And there it goes again. That’s the third time today that my ******ing PC has crashed on me. And no, I didn’t save. So yes, I have to start the whole thing from scratch.
WHY do we still have these problems? I ditched my typewriter for a PC more than twenty years ago, yet here we are in 2010 and, well, there goes that familiar reboot tune.
We buy new, faster computers because they’re capable of dealing with new, more feature-rich software - which is then superseded by yet more feature-rich software, demanding we buy more computers.
So there’s a choice. We can enter a hellish world of upgrades or step off the merry-go-round and stick with what we’ve got until it expires / isn’t compatible with anything / makes visiting clients laugh like a drain.
We've come to expect our PCs to have a shelf life of just three to four years. That’s surely absurd when televisions can go on for decades while my old Sony radio dates back to the 1980s. I've not needed to buy more memory or upgrade a processor in order to watch BBC1 or pick up the Shipping Forecast, so must we resign ourselves to an endless PC upgrade path when we’re busy trying to run our businesses, thank you very much?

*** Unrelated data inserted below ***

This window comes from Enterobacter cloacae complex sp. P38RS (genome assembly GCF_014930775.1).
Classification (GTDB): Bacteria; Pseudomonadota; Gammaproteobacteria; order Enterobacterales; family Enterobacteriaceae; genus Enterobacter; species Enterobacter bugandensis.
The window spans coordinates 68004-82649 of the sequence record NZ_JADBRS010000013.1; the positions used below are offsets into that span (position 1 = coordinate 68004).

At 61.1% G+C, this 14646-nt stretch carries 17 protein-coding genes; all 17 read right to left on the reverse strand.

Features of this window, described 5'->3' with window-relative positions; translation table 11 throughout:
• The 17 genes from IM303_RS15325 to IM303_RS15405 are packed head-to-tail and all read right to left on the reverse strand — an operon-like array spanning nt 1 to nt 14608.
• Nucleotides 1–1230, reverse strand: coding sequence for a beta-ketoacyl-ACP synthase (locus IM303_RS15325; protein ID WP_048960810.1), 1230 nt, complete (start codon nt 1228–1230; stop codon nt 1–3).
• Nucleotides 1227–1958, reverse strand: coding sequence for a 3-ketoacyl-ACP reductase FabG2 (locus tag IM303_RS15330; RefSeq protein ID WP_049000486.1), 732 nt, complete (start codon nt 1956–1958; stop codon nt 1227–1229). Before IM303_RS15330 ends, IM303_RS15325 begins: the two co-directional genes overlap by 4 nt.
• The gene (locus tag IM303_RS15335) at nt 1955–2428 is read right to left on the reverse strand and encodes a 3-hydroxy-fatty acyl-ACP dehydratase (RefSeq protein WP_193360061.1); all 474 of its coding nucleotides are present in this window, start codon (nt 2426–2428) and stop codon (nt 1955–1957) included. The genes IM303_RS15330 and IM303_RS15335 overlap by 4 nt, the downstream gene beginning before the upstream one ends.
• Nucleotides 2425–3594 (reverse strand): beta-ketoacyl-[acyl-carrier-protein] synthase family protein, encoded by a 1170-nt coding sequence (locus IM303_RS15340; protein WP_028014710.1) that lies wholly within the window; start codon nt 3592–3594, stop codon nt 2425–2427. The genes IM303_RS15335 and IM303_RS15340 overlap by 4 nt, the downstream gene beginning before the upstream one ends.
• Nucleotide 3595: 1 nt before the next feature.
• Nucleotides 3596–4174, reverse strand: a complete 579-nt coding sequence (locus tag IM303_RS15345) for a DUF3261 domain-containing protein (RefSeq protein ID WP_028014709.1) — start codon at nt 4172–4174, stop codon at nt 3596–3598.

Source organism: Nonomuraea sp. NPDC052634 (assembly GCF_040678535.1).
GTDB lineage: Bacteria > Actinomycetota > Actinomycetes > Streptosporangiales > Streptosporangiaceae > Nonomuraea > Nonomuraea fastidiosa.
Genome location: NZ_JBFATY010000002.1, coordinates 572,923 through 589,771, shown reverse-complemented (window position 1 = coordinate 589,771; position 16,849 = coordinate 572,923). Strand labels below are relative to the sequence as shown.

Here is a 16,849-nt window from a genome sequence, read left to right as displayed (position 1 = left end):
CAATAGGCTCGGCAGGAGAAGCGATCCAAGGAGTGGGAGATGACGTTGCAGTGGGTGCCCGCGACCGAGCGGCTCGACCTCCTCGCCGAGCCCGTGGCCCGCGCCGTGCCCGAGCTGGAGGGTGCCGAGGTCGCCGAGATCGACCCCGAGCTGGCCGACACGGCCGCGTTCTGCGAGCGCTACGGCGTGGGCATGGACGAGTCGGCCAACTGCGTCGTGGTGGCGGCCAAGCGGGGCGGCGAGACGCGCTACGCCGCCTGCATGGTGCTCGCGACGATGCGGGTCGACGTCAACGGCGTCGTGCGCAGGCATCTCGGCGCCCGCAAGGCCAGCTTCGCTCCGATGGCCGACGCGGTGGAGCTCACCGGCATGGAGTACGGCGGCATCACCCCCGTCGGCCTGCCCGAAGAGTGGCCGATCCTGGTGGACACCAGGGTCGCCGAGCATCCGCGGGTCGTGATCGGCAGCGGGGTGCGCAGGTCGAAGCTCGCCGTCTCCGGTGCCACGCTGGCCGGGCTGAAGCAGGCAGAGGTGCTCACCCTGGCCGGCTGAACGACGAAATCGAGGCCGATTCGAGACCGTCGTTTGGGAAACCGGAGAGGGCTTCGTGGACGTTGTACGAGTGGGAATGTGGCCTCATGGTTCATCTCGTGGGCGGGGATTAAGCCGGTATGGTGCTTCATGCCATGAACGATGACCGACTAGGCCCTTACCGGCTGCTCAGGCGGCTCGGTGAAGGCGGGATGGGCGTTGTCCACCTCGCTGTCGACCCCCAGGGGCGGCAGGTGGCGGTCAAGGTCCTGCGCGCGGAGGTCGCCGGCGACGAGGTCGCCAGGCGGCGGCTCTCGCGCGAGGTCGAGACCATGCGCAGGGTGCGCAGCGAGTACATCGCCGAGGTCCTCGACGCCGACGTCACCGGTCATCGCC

Perhaps things are changing. Google, Microsoft and others are racing to offer us a ‘web app’ alternative to our less than trusty, PC-based office packages. You access the software and your files over the internet through your browser, and in theory you hardly notice the difference. They’re not quite there yet, but the latest web apps are close in functionality and performance to their ‘normal’ software cousins.
The pros? Less strain on the PC, upgrades which happen automatically, and possibly a longer lifespan for your next PC. The cons? Perhaps monthly subscriptions in place of irregular upgrade costs, and the understandable concern that sensitive data might become stranded on some data farm in the American mid-west.
This is where the IT Donut comes in. We’ll run the rule over the latest web apps, telling you all you need to know to make an informed, unbiased decision on your next piece of IT expenditure. And seeing as we’re writing from the perspective of the small business owner - not the techie, geek or fan-boy obsessive - it’ll be advice you can rely on.